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Choosing evidence-based interventions for autism spectrum disorder
You wouldn't give your child a medicine if you didn't believe it worked, or if it hadn't been tested as effective and safe to use. So before you assume that an intervention for autism spectrum disorder (ASD) is effective and safe, it's best to look for reliable information about it.
Interventions that are based on scientifically validated and reliable evidence are the ones most likely to:
- help your child
- be worth the time, money and energy you have to invest
- be safe for your child.
Here are some tips for choosing wisely and thinking critically about individual interventions.
Question the claims
Sometimes it's hard to know whether an intervention for ASD really helps children. Often this is because it's not clear what claims are being made about the intervention, or what the outcomes of the intervention are supposed to be.
For example, the claim might be that an intervention will help your child to 'behave better', 'be more social', or even 'cure' your child.
To find out whether claims are valid, you might ask:
- How will you know whether the intervention has worked?
- What does 'better', 'improvement' or 'cure' really mean? That is, what changes in your child should you expect to see?
- How will the changes be measured?
- Could the changes be measured by anyone (objectively)?
- Is there a risk of bias, or of seeing what you want to see?
Question the evidence
It's easy to feel overloaded with information about interventions or convinced something will work - after all, you want to help your child. You might get conflicting advice (even from professionals) about what will help.
Under these circumstances, it's worth asking what evidence there is that the intervention does what it says - and how good that evidence is. You won't always be able to find clear and conclusive evidence. For example, the research might say the intervention helps only some children or some problems. It's still best to get as much information as you can.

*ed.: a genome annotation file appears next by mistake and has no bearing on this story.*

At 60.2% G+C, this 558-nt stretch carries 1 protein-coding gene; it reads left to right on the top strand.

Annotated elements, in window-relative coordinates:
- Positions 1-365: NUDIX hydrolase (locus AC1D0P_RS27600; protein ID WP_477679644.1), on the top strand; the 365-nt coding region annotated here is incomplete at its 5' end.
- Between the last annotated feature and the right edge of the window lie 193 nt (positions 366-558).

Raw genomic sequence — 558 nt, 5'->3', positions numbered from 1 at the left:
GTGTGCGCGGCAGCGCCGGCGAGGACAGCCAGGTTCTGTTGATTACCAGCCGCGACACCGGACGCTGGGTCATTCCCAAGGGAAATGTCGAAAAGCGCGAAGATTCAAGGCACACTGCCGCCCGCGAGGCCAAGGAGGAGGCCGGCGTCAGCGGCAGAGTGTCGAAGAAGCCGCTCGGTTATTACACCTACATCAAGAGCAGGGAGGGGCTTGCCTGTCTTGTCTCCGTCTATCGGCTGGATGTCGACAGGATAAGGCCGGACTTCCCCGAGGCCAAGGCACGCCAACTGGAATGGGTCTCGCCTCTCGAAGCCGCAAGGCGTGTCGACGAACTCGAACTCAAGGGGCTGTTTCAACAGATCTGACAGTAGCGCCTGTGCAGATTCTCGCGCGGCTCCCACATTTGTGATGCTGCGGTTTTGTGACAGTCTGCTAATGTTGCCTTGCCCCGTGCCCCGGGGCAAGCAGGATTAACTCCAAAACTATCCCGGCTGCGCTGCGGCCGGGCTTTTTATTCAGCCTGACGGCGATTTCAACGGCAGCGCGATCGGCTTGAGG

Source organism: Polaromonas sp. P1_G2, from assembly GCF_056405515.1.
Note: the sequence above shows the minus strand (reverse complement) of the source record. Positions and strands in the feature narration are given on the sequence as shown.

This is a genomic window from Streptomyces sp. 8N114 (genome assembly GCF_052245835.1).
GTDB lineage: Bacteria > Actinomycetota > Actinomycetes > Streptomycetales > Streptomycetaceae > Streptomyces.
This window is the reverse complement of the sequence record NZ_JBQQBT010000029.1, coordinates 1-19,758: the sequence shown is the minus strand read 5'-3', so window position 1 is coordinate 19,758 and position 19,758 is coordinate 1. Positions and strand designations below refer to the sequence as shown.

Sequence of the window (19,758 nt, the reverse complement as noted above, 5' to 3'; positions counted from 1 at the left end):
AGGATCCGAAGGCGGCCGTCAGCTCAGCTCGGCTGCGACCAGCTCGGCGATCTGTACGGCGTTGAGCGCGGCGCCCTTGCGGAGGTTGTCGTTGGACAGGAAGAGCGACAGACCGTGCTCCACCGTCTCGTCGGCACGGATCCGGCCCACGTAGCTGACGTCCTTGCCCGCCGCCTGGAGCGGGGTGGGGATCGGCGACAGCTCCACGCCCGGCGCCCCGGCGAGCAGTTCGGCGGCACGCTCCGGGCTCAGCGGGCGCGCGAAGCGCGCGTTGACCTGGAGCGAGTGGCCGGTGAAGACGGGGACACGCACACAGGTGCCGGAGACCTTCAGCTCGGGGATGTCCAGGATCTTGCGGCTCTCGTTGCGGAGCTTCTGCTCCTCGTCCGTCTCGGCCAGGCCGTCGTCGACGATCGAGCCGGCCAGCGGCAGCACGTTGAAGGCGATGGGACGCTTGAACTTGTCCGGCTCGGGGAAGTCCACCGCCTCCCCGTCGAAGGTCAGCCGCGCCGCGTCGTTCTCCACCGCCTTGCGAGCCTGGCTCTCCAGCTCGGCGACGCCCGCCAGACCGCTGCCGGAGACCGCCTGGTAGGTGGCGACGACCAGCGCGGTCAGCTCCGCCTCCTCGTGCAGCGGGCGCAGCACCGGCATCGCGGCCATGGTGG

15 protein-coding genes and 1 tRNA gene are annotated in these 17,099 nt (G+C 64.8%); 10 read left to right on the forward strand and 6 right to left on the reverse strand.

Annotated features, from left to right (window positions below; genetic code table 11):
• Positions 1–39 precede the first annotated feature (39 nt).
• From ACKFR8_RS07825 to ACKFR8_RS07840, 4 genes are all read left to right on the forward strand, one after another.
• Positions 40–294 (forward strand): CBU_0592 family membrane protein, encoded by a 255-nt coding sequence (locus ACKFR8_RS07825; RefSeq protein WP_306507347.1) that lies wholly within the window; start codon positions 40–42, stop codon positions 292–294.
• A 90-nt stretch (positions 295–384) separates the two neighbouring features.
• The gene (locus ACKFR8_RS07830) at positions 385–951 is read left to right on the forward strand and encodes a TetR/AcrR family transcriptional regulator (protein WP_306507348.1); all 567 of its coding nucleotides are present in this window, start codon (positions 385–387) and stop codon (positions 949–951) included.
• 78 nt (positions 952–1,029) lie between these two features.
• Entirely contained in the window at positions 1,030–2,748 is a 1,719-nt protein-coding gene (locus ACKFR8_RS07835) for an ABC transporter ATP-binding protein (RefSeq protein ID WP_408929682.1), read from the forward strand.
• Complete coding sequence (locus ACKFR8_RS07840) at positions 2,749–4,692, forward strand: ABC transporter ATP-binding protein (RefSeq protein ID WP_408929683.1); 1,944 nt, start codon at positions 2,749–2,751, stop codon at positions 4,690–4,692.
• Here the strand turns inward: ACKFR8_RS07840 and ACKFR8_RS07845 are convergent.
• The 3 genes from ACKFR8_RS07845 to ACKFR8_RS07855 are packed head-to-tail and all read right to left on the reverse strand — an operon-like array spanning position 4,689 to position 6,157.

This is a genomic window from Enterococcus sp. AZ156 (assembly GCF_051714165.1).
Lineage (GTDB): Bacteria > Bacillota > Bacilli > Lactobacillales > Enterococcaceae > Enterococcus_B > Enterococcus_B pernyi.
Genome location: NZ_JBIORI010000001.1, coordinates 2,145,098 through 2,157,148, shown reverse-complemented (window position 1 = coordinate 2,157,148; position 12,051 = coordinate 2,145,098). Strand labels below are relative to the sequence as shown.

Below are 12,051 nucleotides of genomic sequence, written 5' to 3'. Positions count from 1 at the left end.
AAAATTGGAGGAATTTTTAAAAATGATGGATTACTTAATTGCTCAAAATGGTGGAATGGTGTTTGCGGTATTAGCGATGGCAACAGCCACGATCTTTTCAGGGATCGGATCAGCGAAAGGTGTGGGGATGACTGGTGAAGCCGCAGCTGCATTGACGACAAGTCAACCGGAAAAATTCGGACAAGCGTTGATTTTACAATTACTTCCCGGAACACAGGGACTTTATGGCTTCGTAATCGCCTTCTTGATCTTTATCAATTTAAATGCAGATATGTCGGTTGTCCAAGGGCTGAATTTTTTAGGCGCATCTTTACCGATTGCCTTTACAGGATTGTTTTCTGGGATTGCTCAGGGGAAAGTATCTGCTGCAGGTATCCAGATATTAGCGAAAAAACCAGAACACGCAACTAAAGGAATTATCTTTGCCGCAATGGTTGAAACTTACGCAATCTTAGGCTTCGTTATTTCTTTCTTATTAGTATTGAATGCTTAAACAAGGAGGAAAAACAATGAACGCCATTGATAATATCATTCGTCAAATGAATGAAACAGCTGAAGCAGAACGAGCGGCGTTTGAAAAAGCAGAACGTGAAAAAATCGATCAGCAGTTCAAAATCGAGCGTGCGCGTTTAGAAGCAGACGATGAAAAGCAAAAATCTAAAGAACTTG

Here are some questions that can help you work out what evidence there is for the intervention, and how good the evidence is:
- Has the intervention been tested?
- Has it been tried with children like your child?
- Could the test be influenced by the person doing the research?
- During the test, could other factors like parent or therapist expectations have influenced the results? What about the placebo effect?
- Was a control group (or 'comparison group') used in the test?
Here are some questions you could ask about the science behind the intervention.
- Have other people tested this therapy and come up with the same results? This also helps to ensure that the results one researcher got weren't because of other factors, and were in fact because of the therapy.
- Were the results published in a scientific journal? This is important because results are looked at carefully by experts before they can be published in a journal. It means that you can rely on the results more than if the information is just on a website.
- Were the results published more than once, or as part of a bigger study like a systematic review?
- Can I get copies of what's published?
Choosing interventions that fit your child and family
There are some practical and personal questions you'll need to consider alongside the evidence before committing yourself to an intervention. The following questions can help you decide whether an intervention is a viable option for your family:
- Cost: is the intervention affordable? Can you get funding to help?
- Time and involvement: some interventions are time consuming and need a lot of parent involvement. Can your family commit to this? What would you need to do to make it work?
- Availability: is this intervention available in your area? Is there a way you can use it if it isn't? Are there places available in the program?
- Child fit: does the intervention meet your child's current needs?
- Family fit: does the intervention meet your family's goals and needs? Does the intervention fit with your family's beliefs and values? Or can adjustments be made to accommodate these?
Warning signs that interventions aren't worthwhile
Not all interventions work, and some can have risks. Here are some warning signs that an intervention might not be worth your time and money:
- Claims that an intervention will cure your child or make your child 'normal': there is no cure for autism spectrum disorder (ASD).
- Jargon: scientific-sounding language doesn't necessarily mean that the approach is scientific.
- Interventions whose costs seem out of proportion to what they're offering: these might be more focused on profit than on helping your child.
- Interventions that aren't appropriate for your child: these can waste time and energy that would be better spent on interventions that are likely to result in better outcomes.
- Testimonials or anecdotes about the intervention: testimonials don't replace quality research. There might be many reasons why an intervention seems to have worked for families who give testimonials - for example, the family might have been doing something else that helped, the improvement might simply have been consistent with the child's expected development, or it might be the placebo effect.